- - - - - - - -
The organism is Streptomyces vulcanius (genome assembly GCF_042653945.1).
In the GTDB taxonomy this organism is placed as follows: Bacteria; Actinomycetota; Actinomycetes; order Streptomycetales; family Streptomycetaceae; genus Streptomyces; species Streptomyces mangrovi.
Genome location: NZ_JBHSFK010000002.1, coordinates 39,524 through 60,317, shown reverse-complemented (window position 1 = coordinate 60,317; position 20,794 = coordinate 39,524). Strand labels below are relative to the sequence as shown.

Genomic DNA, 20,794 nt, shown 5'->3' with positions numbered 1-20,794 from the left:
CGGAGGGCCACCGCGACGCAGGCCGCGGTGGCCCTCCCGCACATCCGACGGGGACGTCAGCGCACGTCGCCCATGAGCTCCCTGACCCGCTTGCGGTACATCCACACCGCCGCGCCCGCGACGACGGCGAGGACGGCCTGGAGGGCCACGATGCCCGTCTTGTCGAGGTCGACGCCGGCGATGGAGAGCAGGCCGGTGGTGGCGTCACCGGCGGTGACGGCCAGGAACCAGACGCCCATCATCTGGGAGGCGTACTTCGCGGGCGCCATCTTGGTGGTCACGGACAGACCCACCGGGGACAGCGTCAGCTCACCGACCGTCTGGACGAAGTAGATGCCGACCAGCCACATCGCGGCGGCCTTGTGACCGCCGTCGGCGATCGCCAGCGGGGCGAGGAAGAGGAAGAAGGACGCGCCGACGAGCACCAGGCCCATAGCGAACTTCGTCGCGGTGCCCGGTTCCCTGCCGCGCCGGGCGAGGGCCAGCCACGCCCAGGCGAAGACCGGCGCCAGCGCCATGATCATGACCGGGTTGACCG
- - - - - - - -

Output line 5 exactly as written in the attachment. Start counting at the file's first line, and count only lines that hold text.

CGGAGGGCCACCGCGACGCAGGCCGCGGTGGCCCTCCCGCACATCCGACGGGGACGTCAGCGCACGTCGCCCATGAGCTCCCTGACCCGCTTGCGGTACATCCACACCGCCGCGCCCGCGACGACGGCGAGGACGGCCTGGAGGGCCACGATGCCCGTCTTGTCGAGGTCGACGCCGGCGATGGAGAGCAGGCCGGTGGTGGCGTCACCGGCGGTGACGGCCAGGAACCAGACGCCCATCATCTGGGAGGCGTACTTCGCGGGCGCCATCTTGGTGGTCACGGACAGACCCACCGGGGACAGCGTCAGCTCACCGACCGTCTGGACGAAGTAGATGCCGACCAGCCACATCGCGGCGGCCTTGTGACCGCCGTCGGCGATCGCCAGCGGGGCGAGGAAGAGGAAGAAGGACGCGCCGACGAGCACCAGGCCCATAGCGAACTTCGTCGCGGTGCCCGGTTCCCTGCCGCGCCGGGCGAGGGCCAGCCACGCCCAGGCGAAGACCGGCGCCAGCGCCATGATCATGACCGGGTTGACCG